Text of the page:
Congenial or developmental RHS in children is characterized by difficulties with attention, slow performance (processing) speed, emotional and interpersonal difficulties, visual-spatial problems, and nonverbal learning disabilities (especially difficulty with math).

Anosognosia is a condition in which an individual is unaware that he has been affected by illness or ability (e.g., when paralyzed following a stroke). The term anosognosia, from the Greek (a, “without”; noso, “disease”; gnosia, “knowledge”), was first described in 1914 by French neurologist Joseph Jules Francois Felix Babinski (Heilman, Barrett, & Adair, 1998).

  • Anosognosia is accompanied by a lack of concern about one’s condition, with little or no display of emotion (Damasio, 1994). If an individual is unaware that there is something wrong, s/he may delay in seeking medical care, which could seriously impact outcomes (prognosis) or impede rehabilitation efforts.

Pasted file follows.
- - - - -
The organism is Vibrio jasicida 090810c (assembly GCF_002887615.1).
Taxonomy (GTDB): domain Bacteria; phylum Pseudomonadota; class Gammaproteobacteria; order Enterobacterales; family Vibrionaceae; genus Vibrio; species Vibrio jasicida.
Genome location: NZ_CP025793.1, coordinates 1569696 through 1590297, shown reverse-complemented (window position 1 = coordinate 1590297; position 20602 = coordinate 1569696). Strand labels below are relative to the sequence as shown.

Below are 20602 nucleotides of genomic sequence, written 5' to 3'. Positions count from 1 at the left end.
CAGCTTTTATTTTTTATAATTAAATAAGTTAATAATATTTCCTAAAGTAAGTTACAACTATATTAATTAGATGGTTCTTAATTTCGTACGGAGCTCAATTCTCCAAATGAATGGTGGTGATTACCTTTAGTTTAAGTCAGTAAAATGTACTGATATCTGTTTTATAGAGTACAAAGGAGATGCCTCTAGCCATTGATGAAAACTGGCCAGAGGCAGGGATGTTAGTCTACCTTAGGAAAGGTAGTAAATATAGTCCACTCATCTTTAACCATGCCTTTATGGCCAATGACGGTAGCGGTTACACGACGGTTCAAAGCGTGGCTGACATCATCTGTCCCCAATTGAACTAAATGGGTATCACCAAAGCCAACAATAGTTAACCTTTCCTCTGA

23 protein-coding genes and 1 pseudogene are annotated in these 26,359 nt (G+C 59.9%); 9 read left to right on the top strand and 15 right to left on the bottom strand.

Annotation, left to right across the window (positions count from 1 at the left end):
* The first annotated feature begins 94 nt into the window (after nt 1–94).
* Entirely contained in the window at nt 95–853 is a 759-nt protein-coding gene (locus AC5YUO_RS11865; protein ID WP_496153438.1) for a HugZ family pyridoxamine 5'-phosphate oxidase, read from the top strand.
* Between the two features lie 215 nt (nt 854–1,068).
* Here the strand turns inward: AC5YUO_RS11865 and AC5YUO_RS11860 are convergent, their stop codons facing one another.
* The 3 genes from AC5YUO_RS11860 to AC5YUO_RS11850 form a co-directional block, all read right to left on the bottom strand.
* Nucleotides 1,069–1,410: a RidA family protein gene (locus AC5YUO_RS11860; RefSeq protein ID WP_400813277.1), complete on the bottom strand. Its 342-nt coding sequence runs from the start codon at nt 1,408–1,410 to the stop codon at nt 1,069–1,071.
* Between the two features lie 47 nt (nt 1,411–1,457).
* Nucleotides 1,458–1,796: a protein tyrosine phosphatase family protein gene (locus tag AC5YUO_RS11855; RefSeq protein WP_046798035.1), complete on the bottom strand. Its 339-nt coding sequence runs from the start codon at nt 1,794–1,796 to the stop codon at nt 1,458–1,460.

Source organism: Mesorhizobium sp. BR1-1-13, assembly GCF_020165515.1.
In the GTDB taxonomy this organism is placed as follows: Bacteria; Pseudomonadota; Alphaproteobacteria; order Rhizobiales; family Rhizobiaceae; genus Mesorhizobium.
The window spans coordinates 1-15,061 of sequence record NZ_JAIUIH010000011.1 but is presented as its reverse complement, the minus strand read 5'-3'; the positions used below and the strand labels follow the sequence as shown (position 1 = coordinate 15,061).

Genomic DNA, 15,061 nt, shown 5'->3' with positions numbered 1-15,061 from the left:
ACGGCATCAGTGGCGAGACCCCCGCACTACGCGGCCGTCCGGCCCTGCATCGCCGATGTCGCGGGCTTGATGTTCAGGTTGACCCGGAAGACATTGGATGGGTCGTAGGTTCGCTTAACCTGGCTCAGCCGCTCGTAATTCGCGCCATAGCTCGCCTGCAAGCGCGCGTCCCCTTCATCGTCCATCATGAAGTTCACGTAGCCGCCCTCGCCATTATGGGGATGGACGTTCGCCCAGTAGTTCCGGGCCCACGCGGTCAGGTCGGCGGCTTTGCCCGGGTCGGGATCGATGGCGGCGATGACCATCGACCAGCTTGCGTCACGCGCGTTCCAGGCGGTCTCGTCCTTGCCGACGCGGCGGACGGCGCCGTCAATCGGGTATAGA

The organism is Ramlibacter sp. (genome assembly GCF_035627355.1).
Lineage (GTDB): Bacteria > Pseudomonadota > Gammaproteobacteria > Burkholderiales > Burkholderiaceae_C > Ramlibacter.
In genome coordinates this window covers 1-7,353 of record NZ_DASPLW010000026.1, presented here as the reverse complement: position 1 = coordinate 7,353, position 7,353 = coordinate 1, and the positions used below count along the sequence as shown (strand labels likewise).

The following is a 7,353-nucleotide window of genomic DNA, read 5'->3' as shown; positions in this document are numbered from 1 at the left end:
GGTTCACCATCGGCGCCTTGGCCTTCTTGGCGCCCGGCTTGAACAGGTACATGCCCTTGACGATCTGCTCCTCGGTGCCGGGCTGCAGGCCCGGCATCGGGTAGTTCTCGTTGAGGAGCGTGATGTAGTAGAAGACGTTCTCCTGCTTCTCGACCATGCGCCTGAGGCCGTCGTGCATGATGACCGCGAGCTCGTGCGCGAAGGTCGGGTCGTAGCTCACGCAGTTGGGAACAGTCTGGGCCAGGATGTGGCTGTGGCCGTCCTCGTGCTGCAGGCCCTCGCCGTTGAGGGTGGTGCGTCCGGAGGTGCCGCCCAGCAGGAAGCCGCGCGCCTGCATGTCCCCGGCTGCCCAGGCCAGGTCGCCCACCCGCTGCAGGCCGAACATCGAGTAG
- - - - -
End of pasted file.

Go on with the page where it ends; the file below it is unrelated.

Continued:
• Anosognosia can be accompanied by an inability to make appropriate personal or social decisions, socially inappropriate behavior, or dangerous behavior.

While some researchers have posited that anosognosia is a psychological defense mechanism (i.e., denial or repression), clinical evidence suggests that anosognosia is a cognitive result of neurological impairment (Damasio, 1994; Heilman et al., 1998).

Anosognosia is caused by damage to the right somatosensory cerebral cortices, which are responsible for external and internal senses and perception of the body (body image), and to the white matter in the right hemisphere, which transmits signals between various body regions and the motor and prefrontal cortices (Damasio, 1994).

Disruptions of body perception and awareness (body image or schema) combined with left-side paralysis or neglect may result in somatoparaphrenia, in which an individual does not believe that one of his body parts (or an entire side of his body) belongs to him. For example, an individual with RHS may believe that his paralyzed left arm belongs to the therapist who is working with him or that it belongs to his son (who is in another location).